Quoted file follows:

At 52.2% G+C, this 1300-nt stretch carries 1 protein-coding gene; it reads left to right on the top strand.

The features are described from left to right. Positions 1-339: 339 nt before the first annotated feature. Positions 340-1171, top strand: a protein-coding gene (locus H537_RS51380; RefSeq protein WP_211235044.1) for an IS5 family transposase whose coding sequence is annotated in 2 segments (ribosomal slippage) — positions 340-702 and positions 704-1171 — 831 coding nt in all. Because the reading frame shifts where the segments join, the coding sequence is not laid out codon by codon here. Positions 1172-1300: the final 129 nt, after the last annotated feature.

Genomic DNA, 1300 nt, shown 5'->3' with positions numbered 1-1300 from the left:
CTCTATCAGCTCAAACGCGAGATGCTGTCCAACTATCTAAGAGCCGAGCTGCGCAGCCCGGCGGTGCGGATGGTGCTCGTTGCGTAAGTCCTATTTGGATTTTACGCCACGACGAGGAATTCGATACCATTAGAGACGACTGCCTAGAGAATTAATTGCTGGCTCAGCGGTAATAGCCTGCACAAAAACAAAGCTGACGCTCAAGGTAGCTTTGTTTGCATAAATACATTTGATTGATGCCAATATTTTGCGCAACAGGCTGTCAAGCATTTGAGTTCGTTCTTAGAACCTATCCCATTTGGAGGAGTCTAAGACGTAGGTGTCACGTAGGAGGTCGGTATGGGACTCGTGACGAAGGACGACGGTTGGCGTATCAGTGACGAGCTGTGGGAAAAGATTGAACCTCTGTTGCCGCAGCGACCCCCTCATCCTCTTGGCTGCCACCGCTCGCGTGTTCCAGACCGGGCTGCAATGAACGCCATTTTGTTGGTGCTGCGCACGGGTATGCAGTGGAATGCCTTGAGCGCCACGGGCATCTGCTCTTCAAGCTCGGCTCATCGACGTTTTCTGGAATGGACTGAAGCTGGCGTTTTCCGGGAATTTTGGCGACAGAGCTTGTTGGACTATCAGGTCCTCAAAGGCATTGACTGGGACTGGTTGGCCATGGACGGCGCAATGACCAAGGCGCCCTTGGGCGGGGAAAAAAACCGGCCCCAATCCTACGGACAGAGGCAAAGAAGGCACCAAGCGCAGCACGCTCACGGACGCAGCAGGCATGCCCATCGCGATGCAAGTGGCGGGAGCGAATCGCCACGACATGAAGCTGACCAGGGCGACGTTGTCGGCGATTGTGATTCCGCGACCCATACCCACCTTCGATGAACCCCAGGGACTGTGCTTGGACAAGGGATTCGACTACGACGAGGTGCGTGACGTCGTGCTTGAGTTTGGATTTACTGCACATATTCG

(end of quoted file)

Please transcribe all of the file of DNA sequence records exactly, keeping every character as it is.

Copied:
At 52.2% G+C, this 1300-nt stretch carries 1 protein-coding gene; it reads left to right on the top strand.

The features are described from left to right. Positions 1-339: 339 nt before the first annotated feature. Positions 340-1171, top strand: a protein-coding gene (locus H537_RS51380; RefSeq protein WP_211235044.1) for an IS5 family transposase whose coding sequence is annotated in 2 segments (ribosomal slippage) — positions 340-702 and positions 704-1171 — 831 coding nt in all. Because the reading frame shifts where the segments join, the coding sequence is not laid out codon by codon here. Positions 1172-1300: the final 129 nt, after the last annotated feature.

Genomic DNA, 1300 nt, shown 5'->3' with positions numbered 1-1300 from the left:
CTCTATCAGCTCAAACGCGAGATGCTGTCCAACTATCTAAGAGCCGAGCTGCGCAGCCCGGCGGTGCGGATGGTGCTCGTTGCGTAAGTCCTATTTGGATTTTACGCCACGACGAGGAATTCGATACCATTAGAGACGACTGCCTAGAGAATTAATTGCTGGCTCAGCGGTAATAGCCTGCACAAAAACAAAGCTGACGCTCAAGGTAGCTTTGTTTGCATAAATACATTTGATTGATGCCAATATTTTGCGCAACAGGCTGTCAAGCATTTGAGTTCGTTCTTAGAACCTATCCCATTTGGAGGAGTCTAAGACGTAGGTGTCACGTAGGAGGTCGGTATGGGACTCGTGACGAAGGACGACGGTTGGCGTATCAGTGACGAGCTGTGGGAAAAGATTGAACCTCTGTTGCCGCAGCGACCCCCTCATCCTCTTGGCTGCCACCGCTCGCGTGTTCCAGACCGGGCTGCAATGAACGCCATTTTGTTGGTGCTGCGCACGGGTATGCAGTGGAATGCCTTGAGCGCCACGGGCATCTGCTCTTCAAGCTCGGCTCATCGACGTTTTCTGGAATGGACTGAAGCTGGCGTTTTCCGGGAATTTTGGCGACAGAGCTTGTTGGACTATCAGGTCCTCAAAGGCATTGACTGGGACTGGTTGGCCATGGACGGCGCAATGACCAAGGCGCCCTTGGGCGGGGAAAAAAACCGGCCCCAATCCTACGGACAGAGGCAAAGAAGGCACCAAGCGCAGCACGCTCACGGACGCAGCAGGCATGCCCATCGCGATGCAAGTGGCGGGAGCGAATCGCCACGACATGAAGCTGACCAGGGCGACGTTGTCGGCGATTGTGATTCCGCGACCCATACCCACCTTCGATGAACCCCAGGGACTGTGCTTGGACAAGGGATTCGACTACGACGAGGTGCGTGACGTCGTGCTTGAGTTTGGATTTACTGCACATATTCG